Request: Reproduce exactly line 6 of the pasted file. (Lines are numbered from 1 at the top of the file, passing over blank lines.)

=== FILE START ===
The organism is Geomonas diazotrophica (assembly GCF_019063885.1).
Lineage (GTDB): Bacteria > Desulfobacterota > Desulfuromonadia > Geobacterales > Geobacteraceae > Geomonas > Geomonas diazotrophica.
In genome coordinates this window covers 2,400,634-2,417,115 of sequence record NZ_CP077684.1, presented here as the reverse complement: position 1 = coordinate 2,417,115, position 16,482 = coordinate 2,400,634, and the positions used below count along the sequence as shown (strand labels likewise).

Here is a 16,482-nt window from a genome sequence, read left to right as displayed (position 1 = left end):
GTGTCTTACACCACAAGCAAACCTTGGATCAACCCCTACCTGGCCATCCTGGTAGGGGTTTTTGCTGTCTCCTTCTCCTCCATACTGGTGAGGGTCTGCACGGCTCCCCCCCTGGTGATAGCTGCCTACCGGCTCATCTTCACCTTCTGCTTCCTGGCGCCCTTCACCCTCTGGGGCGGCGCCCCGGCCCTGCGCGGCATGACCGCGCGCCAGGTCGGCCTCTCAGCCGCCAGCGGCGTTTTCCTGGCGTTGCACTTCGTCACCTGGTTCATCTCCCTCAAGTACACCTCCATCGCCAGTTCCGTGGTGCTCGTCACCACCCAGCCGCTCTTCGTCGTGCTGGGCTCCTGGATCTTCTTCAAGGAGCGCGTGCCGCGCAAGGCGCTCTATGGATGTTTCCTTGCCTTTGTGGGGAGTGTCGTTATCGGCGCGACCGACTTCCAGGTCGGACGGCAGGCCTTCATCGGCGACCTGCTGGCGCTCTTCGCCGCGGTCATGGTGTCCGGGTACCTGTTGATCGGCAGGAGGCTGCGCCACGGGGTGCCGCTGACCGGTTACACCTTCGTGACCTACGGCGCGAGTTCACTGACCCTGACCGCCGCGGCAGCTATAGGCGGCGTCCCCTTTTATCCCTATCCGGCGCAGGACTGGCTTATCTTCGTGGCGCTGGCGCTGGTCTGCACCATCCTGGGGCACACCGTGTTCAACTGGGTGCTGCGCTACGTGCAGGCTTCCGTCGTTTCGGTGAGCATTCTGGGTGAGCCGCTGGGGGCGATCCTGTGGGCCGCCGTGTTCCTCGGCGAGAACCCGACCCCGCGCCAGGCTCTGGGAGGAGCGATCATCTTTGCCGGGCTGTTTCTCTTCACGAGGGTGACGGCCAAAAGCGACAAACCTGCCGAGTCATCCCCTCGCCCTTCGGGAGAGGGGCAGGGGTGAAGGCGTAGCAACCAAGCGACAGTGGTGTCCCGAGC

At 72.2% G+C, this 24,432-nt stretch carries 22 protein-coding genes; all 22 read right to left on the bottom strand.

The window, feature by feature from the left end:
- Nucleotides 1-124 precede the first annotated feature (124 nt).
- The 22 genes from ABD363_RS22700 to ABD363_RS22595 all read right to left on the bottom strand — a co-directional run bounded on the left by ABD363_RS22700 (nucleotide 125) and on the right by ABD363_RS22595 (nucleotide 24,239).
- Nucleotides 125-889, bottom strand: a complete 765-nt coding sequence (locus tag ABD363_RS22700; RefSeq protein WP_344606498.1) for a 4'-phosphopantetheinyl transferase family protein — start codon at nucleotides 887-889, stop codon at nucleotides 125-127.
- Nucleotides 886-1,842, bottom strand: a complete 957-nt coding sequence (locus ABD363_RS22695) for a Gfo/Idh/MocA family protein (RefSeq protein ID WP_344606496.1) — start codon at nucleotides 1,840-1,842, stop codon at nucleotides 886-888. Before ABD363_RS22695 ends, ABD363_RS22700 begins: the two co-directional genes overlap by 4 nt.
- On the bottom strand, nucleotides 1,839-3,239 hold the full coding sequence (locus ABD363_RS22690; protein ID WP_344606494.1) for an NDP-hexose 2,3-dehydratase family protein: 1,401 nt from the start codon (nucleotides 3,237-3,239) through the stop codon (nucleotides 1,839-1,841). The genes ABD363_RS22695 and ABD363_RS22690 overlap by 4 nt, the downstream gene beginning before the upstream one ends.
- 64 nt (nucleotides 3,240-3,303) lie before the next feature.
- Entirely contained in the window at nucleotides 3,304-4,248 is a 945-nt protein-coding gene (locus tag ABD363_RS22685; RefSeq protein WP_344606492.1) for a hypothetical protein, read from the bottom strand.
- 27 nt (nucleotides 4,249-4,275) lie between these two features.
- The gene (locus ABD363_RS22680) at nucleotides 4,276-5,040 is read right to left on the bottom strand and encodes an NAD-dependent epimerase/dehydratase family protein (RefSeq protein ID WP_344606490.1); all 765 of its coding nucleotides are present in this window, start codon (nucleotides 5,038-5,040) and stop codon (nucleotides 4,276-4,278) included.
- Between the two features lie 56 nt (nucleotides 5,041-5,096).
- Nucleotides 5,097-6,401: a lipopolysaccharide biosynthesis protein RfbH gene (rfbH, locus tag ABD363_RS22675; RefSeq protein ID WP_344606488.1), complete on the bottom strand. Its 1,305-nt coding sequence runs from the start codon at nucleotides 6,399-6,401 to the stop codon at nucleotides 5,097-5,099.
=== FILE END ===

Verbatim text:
At 72.2% G+C, this 24,432-nt stretch carries 22 protein-coding genes; all 22 read right to left on the bottom strand.